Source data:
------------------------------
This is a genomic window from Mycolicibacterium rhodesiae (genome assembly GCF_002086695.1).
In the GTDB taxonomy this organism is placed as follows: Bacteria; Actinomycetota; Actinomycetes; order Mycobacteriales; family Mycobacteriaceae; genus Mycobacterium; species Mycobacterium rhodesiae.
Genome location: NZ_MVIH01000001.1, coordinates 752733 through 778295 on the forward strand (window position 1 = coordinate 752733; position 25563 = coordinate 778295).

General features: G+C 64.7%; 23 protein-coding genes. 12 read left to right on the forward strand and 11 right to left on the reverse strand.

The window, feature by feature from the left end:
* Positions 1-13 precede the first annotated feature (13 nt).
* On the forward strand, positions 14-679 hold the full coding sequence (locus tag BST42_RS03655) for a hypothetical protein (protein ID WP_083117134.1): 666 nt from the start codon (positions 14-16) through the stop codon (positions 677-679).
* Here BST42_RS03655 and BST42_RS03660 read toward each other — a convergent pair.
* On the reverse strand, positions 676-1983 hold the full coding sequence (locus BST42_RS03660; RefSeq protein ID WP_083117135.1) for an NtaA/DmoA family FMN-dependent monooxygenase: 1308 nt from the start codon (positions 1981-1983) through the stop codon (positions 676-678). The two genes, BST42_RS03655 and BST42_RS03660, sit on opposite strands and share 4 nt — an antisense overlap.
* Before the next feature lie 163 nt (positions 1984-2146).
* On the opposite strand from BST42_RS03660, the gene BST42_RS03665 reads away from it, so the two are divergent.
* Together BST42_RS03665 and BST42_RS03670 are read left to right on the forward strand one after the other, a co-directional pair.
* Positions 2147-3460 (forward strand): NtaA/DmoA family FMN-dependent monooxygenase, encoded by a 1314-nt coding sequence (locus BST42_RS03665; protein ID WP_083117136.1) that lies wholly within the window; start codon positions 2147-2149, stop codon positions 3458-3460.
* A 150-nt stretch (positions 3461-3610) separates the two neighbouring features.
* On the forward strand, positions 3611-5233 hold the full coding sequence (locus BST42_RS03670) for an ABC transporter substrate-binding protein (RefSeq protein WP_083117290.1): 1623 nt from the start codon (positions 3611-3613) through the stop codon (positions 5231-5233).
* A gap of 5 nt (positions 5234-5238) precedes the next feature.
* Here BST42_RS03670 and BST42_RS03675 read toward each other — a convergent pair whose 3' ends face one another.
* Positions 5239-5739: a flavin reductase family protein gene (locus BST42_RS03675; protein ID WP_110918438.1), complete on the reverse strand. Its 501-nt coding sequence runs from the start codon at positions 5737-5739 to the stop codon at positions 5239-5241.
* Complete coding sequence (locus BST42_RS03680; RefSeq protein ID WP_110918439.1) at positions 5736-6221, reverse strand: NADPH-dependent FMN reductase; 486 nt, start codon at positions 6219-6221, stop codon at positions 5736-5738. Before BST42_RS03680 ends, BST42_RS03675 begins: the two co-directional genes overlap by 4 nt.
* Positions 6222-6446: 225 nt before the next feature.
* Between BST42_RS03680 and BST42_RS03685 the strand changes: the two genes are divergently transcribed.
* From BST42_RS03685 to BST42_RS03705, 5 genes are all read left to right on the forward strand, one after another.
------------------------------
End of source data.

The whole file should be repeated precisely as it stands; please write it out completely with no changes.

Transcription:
This is a genomic window from Mycolicibacterium rhodesiae (genome assembly GCF_002086695.1).
In the GTDB taxonomy this organism is placed as follows: Bacteria; Actinomycetota; Actinomycetes; order Mycobacteriales; family Mycobacteriaceae; genus Mycobacterium; species Mycobacterium rhodesiae.
Genome location: NZ_MVIH01000001.1, coordinates 752733 through 778295 on the forward strand (window position 1 = coordinate 752733; position 25563 = coordinate 778295).

General features: G+C 64.7%; 23 protein-coding genes. 12 read left to right on the forward strand and 11 right to left on the reverse strand.

The window, feature by feature from the left end:
* Positions 1-13 precede the first annotated feature (13 nt).
* On the forward strand, positions 14-679 hold the full coding sequence (locus tag BST42_RS03655) for a hypothetical protein (protein ID WP_083117134.1): 666 nt from the start codon (positions 14-16) through the stop codon (positions 677-679).
* Here BST42_RS03655 and BST42_RS03660 read toward each other — a convergent pair.
* On the reverse strand, positions 676-1983 hold the full coding sequence (locus BST42_RS03660; RefSeq protein ID WP_083117135.1) for an NtaA/DmoA family FMN-dependent monooxygenase: 1308 nt from the start codon (positions 1981-1983) through the stop codon (positions 676-678). The two genes, BST42_RS03655 and BST42_RS03660, sit on opposite strands and share 4 nt — an antisense overlap.
* Before the next feature lie 163 nt (positions 1984-2146).
* On the opposite strand from BST42_RS03660, the gene BST42_RS03665 reads away from it, so the two are divergent.
* Together BST42_RS03665 and BST42_RS03670 are read left to right on the forward strand one after the other, a co-directional pair.
* Positions 2147-3460 (forward strand): NtaA/DmoA family FMN-dependent monooxygenase, encoded by a 1314-nt coding sequence (locus BST42_RS03665; protein ID WP_083117136.1) that lies wholly within the window; start codon positions 2147-2149, stop codon positions 3458-3460.
* A 150-nt stretch (positions 3461-3610) separates the two neighbouring features.
* On the forward strand, positions 3611-5233 hold the full coding sequence (locus BST42_RS03670) for an ABC transporter substrate-binding protein (RefSeq protein WP_083117290.1): 1623 nt from the start codon (positions 3611-3613) through the stop codon (positions 5231-5233).
* A gap of 5 nt (positions 5234-5238) precedes the next feature.
* Here BST42_RS03670 and BST42_RS03675 read toward each other — a convergent pair whose 3' ends face one another.
* Positions 5239-5739: a flavin reductase family protein gene (locus BST42_RS03675; protein ID WP_110918438.1), complete on the reverse strand. Its 501-nt coding sequence runs from the start codon at positions 5737-5739 to the stop codon at positions 5239-5241.
* Complete coding sequence (locus BST42_RS03680; RefSeq protein ID WP_110918439.1) at positions 5736-6221, reverse strand: NADPH-dependent FMN reductase; 486 nt, start codon at positions 6219-6221, stop codon at positions 5736-5738. Before BST42_RS03680 ends, BST42_RS03675 begins: the two co-directional genes overlap by 4 nt.
* Positions 6222-6446: 225 nt before the next feature.
* Between BST42_RS03680 and BST42_RS03685 the strand changes: the two genes are divergently transcribed.
* From BST42_RS03685 to BST42_RS03705, 5 genes are all read left to right on the forward strand, one after another.